This study examines how different methods of recruiting may influence the similarity of the results obtained. For this we compare how participants rate the emotional expressions on LEGO Minifigure faces. The three recruitment conditions in this study are AMT, university campus and online forums. In addition, we investigated whether conducting a study within AMT results in different responses compared to a study were AMT is only used for the recruitment but the questionnaire itself is hosted at an external online questionnaire service. We also present and discuss our findings on response rates, time required to collect the data and other practical advantages and disadvantages of the different methods.

Another question we address in this study is the reliability of results obtained through AMT. A questionnaire administered at a certain point in time might results in different results when administered at a later point in time due to the fact that other people might have answered. It is unclear if the great variety of participants active in AMT might introduce a bias.


We employed a between-subject design in which the recruitment method was the independent factor. The three conditions were AMT, campus and online. Moreover we ran another between-subject trial in which the questionnaire platform, MT or MT Batch Tasks, was the independent factor. In the MT Batch condition, the questions were administered within AMT and in the MT condition the questions were administered through an external questionnaire service. To test the replicability of AMT approach we sampled the MT and the MT Batch conditions twice. The consent procedure has been managed through the Amazon Mechanical Turk Participation Agreement. Running a study through Amazon Mechanical Turk is slightly different from common psychological studies. As an experimenter, you have no direct contact to the participants and the whole study has to comply to the Amazon Mechanical Turk Participation Agreement. Our study did comply to this agreement and was therefore allowed to run through their system. This study was considered to be of extreme low risk by the lab and hence was exempt from the ethics approval procedure of the university, which includes the need to inquire formal consent forms. The AMT participants remain anonymous automatically due to the setup of AMT. We did not ask for any data that would identify participants. The same holds true for the participants that were recruited online and on the campus.

Previous study

We recently performed an analysis of 722 Minifigure faces and were able to show that they offer a wide variety of emotional expressions [35]. This study uses a subset of the data obtained in the mentioned study for the MT condition presented here. We randomly selected 100 Minifigures, but six of them did not have a face and were therefore removed from the sample. The remaining 94 Minifigures were used to test participant responses in this study.


Since participants in the online condition may have different cultural backgrounds, we had to develop a questionnaire that was robust against cultural differences. At the same time, we could not assume that all participants would be native English speakers. The questionnaire therefore needed to use as little written text as possible. Based on these constraints, we selected the recognition of emotions in faces as a suitable task for the questionnaire. Ekman [36] demonstrated that the perception of emotions (happiness, anger, sadness, disgust, surprise and fear) is universal, meaning that the perception is constant across cultures. However, there might still be a preference for faces from the same ethnic group [37]. We therefore decided to use more abstract faces. The LEGO company has been producing little figures, called Minifigures, since the early 1970s and these are available in more than 130 countries (see Fig 1). There are of course many other application areas for which AMT could be used, but clearly it is not possible to consider every application scenario in just one study. We hope that more research will take the study at hand as an inspiration to validate AMT in different contexts.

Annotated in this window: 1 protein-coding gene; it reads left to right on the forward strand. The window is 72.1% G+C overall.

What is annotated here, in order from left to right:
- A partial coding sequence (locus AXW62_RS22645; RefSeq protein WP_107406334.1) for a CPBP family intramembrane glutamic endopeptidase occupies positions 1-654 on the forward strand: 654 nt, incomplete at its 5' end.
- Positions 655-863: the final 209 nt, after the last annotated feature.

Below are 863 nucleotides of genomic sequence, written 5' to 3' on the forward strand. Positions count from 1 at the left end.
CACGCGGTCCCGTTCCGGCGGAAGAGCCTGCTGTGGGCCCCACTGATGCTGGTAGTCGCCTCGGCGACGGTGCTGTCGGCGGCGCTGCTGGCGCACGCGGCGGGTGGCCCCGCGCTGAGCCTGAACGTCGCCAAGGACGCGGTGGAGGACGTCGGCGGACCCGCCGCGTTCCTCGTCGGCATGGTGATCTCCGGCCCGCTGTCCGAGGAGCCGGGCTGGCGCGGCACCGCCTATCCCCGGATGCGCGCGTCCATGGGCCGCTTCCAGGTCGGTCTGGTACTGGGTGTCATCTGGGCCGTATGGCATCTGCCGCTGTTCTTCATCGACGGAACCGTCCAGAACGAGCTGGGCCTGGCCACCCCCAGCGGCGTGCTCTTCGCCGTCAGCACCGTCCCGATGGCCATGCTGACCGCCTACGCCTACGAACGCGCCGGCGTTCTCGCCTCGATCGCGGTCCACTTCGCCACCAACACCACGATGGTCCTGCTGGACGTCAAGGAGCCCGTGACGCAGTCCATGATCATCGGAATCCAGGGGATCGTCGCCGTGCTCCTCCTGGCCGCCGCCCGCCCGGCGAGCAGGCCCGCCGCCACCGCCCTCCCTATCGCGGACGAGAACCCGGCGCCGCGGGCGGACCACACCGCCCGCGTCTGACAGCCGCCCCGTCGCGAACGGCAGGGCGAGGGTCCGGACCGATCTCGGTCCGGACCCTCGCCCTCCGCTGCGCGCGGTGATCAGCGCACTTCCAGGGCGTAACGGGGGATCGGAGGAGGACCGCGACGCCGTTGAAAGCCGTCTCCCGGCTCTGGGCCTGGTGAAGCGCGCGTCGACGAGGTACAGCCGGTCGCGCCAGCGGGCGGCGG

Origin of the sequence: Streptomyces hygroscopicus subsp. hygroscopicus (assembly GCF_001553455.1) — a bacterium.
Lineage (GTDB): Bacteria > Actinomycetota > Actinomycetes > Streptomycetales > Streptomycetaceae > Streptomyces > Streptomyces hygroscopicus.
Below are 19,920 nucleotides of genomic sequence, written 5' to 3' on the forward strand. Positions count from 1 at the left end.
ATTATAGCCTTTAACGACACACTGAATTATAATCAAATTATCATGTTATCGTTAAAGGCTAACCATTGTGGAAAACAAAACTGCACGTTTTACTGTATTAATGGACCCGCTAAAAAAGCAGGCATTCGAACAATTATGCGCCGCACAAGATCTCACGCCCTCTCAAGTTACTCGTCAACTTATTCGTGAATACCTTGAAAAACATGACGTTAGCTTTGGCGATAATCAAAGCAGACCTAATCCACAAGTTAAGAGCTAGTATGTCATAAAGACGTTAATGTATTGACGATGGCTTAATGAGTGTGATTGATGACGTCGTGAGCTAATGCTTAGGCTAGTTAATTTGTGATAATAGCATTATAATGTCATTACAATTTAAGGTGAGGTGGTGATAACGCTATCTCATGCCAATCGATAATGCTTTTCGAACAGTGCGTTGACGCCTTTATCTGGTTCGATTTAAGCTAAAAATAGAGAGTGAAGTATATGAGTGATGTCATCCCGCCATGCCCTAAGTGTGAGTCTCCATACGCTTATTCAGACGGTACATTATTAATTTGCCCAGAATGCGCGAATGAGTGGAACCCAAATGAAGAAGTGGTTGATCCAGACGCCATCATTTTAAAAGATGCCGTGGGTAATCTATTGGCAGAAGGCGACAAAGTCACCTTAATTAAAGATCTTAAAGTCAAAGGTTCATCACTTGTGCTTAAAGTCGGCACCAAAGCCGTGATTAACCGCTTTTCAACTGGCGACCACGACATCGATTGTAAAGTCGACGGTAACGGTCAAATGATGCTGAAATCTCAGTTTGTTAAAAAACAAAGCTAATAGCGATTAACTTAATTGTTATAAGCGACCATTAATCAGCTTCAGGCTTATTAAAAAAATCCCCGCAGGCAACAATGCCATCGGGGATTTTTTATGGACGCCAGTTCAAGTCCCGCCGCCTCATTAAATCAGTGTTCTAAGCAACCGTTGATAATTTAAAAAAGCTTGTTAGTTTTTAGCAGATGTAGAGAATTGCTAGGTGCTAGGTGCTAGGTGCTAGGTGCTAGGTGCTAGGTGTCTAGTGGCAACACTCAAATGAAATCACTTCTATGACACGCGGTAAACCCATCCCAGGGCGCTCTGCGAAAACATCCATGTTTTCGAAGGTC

LEGO products and figurines are very common in many countries and there is a good chance that many people around the globe may be familiar with the faces of LEGO Minifigures.


The questionnaire asked participants to rate the emotional expression of 94 different LEGO Minifigure faces. For the three recruitment conditions (MT, Campus, Online), we used the Qualtrics service. For the MT Batch condition the questionnaire was presented within the AMT system while the MT condition used again the Qualtrics service. Both administration tools used the exact same faces, the same functionality and the same layout (see Fig 2).


The task for the participants in all conditions was to rate the exact same set of 94 LEGO Minifigures. The Minifigures were randomly selected from a larger set of 722 Minifigures used in a previous study [35]. Each Minifigure had to be rated by the participants to represent one of six emotions (Anger, Disgust, Fear, Sadness, Happiness, Surprise) with one out of five intensities (weak (1) to intense (5)). The questionnaire only allowed for one combination of emotional category and intensity. If, for example, the participant first considers a face to express fear at intensity level 4 and then changes his/her mind to surprise at intensity level 3, then only the later would be recorded.

For the campus condition, we set up a laptop computer in the central library (University of Canterbury, New Zealand) and asked students to participate in our study. Participants were approached in person on the campus and information about the study was posted on one of the University’s social network sites. Unlike in the MT study, no financial reward was offered to participants in the campus or online conditions. While it would have been easy to reward participants in the campus condition, it was not possible for us to offer a financial reward to the online participants due to University constraints processing micro payments via the internet. We do not believe that this would strongly bias the results since it has been shown that the data quality is independent from the pay rates [27, 32] and that financial incentives do not constitute the only motivation for participating in experiments but also entertainment, leisure or finding meaningful ways of spending free time [22].